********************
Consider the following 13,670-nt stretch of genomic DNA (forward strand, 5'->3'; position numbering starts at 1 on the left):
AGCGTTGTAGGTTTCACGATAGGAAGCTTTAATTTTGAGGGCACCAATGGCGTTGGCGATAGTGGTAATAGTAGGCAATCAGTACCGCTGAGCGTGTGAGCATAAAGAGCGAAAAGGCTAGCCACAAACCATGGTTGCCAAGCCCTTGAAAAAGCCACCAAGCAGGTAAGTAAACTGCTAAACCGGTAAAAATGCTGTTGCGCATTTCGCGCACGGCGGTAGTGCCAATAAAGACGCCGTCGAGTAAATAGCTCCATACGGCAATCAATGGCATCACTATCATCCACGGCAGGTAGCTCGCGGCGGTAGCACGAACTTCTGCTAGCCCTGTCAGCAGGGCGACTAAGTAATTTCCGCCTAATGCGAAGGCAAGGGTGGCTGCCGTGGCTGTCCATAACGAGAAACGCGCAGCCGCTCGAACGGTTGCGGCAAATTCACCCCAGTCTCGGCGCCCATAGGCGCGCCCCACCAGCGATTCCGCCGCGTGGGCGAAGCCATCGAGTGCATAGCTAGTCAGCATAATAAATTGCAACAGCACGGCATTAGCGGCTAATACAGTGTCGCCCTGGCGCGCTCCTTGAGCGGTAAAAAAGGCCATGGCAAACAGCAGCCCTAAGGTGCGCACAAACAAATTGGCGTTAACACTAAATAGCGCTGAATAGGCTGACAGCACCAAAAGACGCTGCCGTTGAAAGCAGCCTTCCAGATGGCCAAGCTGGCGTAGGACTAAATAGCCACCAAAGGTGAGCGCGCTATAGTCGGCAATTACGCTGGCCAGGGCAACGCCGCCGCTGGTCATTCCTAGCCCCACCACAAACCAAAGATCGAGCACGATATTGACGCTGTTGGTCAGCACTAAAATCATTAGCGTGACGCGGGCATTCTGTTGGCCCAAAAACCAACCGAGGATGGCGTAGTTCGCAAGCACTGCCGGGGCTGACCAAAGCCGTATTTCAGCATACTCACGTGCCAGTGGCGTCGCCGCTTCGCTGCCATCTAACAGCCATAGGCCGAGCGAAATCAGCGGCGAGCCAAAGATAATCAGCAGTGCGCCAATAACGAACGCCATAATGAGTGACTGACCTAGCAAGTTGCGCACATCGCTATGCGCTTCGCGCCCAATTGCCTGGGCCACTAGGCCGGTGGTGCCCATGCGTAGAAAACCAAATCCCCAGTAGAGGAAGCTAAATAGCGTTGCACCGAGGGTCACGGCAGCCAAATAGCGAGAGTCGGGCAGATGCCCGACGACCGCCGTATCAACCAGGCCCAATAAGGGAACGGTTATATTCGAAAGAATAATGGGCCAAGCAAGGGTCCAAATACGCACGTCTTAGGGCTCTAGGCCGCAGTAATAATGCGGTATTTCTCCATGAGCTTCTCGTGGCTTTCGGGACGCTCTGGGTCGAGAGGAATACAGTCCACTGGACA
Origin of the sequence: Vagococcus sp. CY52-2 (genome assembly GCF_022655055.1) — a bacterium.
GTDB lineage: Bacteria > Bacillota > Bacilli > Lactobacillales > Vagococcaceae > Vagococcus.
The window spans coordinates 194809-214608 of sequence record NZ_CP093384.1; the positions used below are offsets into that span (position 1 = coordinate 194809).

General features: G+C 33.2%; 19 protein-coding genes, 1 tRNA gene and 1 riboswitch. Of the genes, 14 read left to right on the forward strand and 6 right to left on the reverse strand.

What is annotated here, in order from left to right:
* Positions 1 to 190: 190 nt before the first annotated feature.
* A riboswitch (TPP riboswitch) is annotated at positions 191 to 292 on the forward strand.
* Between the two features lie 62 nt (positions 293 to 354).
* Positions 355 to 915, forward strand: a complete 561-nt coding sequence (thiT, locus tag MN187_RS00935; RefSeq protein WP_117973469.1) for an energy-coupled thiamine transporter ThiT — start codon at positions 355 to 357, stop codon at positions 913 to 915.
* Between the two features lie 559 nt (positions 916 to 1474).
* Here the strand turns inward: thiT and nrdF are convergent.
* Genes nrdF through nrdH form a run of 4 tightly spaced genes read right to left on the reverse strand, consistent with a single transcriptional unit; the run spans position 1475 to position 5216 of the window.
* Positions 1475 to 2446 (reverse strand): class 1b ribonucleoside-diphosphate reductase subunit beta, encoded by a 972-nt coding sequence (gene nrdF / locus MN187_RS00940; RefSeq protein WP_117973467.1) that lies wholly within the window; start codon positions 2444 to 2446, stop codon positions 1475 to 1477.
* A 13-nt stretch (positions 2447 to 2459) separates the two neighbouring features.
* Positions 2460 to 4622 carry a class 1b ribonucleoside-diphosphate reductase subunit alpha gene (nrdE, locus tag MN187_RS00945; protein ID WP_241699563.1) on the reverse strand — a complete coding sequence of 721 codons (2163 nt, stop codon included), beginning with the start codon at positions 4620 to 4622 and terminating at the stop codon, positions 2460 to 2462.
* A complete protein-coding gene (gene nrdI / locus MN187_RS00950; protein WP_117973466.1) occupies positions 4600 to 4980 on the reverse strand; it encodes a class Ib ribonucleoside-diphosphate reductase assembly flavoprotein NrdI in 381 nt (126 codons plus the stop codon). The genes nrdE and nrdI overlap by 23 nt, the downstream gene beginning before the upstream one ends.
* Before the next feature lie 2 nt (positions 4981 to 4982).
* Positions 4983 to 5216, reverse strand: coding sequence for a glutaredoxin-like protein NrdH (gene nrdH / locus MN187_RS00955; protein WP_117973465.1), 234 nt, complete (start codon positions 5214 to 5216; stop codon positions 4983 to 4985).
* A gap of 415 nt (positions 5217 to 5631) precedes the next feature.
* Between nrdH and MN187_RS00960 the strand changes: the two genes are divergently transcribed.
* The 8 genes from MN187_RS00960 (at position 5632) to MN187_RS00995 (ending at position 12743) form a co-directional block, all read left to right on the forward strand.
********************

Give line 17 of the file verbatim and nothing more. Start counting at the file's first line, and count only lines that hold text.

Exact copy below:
* Positions 2460 to 4622 carry a class 1b ribonucleoside-diphosphate reductase subunit alpha gene (nrdE, locus tag MN187_RS00945; protein ID WP_241699563.1) on the reverse strand — a complete coding sequence of 721 codons (2163 nt, stop codon included), beginning with the start codon at positions 4620 to 4622 and terminating at the stop codon, positions 2460 to 2462.